Curious – When it comes to new ideas, ENFPs aren’t interested in brooding – they want to go out and experience things, and don’t hesitate to step out of their comfort zones to do so. ENFPs are imaginative and open-minded, seeing all things as part of a big, mysterious puzzle called life.
Observant – ENFPs believe that there are no irrelevant actions, that every shift in sentiment, every move and every idea is part of something bigger. To satisfy their curiosity, ENFPs try to notice all of these things, and to never miss a moment.
Energetic and Enthusiastic – As they observe, forming new connections and ideas, ENFPs won’t hold their tongues – they’re excited about their findings, and share them with anyone who’ll listen. This infectious enthusiasm has the dual benefit of giving ENFPs a chance to make more social connections, and of giving them a new source of information and experience, as they fit their new friends’ opinions into their existing ideas.
Excellent Communicators – It’s a good thing that ENFPs have such strong people skills, or they’d never express these ideas. ENFPs enjoy both small talk and deep, meaningful conversations, which are just two sides of the same coin for them, and are adept at steering conversations towards their desired subjects in ways that feel completely natural and unforced.
Know How to Relax – It’s not all “nature of the cosmos” discussions with ENFPs – people with this personality type know that sometimes, nothing is as important as simply having fun and experiencing life’s joys. That Intuitive trait lets ENFPs know that it’s time to shake things up, and these wild bursts of enthusiastic energy can surprise even their closest friends.
Very Popular and Friendly – All this adaptability and spontaneity comes together to form a person who is approachable, interesting and exciting, with a cooperative and altruistic spirit and friendly, empathetic disposition. ENFPs get along with pretty much everyone, and their circles of friends stretch far and wide.
Poor Practical Skills – When it comes to conceiving ideas and starting projects, especially involving other people, ENFPs have exceptional talent. Unfortunately their skill with upkeep, administration, and follow-through on those projects struggles. Without more hands-on people to help push day-to-day things along, ENFPs’ ideas are likely to remain just that – ideas.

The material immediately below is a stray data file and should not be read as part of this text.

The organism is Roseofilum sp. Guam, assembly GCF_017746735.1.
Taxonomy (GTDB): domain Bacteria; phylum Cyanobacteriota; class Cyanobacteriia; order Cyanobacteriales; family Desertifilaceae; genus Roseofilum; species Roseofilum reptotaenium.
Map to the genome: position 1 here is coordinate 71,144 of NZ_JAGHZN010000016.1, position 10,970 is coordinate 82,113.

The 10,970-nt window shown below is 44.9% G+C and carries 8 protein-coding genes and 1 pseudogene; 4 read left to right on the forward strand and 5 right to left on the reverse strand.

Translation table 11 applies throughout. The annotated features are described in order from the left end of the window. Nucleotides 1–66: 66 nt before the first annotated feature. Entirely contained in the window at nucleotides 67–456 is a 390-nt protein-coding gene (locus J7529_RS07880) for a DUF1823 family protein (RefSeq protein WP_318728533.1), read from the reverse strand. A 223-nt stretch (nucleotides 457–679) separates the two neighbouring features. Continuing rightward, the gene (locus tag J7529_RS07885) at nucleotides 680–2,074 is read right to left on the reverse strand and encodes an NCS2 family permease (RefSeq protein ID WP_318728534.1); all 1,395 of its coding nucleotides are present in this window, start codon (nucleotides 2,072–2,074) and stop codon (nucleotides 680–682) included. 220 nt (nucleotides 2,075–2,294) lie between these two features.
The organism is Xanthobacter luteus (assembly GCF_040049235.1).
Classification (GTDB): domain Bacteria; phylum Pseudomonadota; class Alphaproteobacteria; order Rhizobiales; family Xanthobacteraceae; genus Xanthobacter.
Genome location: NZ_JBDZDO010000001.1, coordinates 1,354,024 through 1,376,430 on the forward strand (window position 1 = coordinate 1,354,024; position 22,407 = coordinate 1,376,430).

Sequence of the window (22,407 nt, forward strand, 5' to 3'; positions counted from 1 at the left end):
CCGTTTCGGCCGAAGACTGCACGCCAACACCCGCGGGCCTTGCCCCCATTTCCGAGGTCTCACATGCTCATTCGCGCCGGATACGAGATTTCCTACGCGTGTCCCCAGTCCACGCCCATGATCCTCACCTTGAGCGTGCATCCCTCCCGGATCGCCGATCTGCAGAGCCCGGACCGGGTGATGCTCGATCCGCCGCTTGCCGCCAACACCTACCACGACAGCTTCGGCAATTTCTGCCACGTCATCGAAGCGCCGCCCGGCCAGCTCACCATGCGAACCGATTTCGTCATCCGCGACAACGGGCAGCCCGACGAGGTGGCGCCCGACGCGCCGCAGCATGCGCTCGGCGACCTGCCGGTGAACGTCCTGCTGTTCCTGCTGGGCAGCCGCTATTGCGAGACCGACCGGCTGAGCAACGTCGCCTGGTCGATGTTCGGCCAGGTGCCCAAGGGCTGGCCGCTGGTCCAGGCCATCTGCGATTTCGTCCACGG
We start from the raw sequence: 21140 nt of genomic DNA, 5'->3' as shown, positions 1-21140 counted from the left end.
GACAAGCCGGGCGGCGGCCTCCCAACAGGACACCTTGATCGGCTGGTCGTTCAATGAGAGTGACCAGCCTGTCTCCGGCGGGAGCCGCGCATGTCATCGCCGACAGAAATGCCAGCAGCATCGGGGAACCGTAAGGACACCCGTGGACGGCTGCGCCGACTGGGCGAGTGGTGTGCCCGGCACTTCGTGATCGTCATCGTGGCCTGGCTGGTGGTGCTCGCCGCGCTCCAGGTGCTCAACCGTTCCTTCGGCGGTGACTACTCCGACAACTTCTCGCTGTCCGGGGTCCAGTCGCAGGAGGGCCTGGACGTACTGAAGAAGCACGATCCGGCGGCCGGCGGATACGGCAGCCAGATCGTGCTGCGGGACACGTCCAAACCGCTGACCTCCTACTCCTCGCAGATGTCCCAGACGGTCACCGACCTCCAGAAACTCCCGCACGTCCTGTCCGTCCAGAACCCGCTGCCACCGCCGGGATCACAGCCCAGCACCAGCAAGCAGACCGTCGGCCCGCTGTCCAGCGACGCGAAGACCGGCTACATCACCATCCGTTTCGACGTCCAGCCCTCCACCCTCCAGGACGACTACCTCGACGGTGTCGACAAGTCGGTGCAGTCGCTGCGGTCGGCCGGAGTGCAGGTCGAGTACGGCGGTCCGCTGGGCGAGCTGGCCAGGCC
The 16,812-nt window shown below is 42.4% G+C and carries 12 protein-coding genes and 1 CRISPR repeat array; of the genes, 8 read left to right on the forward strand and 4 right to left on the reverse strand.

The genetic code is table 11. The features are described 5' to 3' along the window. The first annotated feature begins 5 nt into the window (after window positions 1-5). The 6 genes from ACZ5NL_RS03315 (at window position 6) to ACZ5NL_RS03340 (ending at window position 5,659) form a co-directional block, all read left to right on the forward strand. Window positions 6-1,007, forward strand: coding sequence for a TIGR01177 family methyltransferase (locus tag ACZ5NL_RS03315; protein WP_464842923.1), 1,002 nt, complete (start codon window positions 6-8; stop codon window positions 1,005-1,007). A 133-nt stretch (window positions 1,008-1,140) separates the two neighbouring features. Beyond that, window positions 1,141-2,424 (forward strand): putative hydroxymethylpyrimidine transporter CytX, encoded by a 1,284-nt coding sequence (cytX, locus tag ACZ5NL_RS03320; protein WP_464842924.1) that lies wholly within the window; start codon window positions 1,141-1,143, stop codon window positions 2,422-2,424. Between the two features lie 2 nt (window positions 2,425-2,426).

Find it Difficult to Focus – ENFPs are natural explorers of interpersonal connections and philosophy, but this backfires when what needs to be done is that TPS report sitting right in front of them. It’s hard for ENFPs to maintain interest as tasks drift towards routine, administrative matters, and away from broader concepts.
Overthink Things – ENFPs don’t take things at face value – they look for underlying motives in even the simplest things. It’s not uncommon for ENFPs to lose a bit of sleep asking themselves why someone did what they did, what it might mean, and what to do about it.
Get Stressed Easily – All this overthinking isn’t just for their own benefit – ENFPs, especially Turbulent ones, are very sensitive, and care deeply about others’ feelings. A consequence of their popularity is that others often look to them for guidance and help, which takes time, and it’s easy to see why ENFPs sometimes get overwhelmed, especially when they can’t say yes to every request.
Highly Emotional – While emotional expression is healthy and natural, with ENFPs even viewing it as a core part of their identity, it can come out strongly enough to cause problems for this personality type. Particularly when under stress, criticism or conflict, ENFPs can experience emotional bursts that are counter-productive at best.
Independent to a Fault – ENFPs loathe being micromanaged and restrained by heavy-handed rules – they want to be seen as highly independent masters of their own fates, even possessors of an altruistic wisdom that goes beyond draconian law. The challenge for ENFPs is that they live in a world of checks and balances, a pill they are not happy to swallow.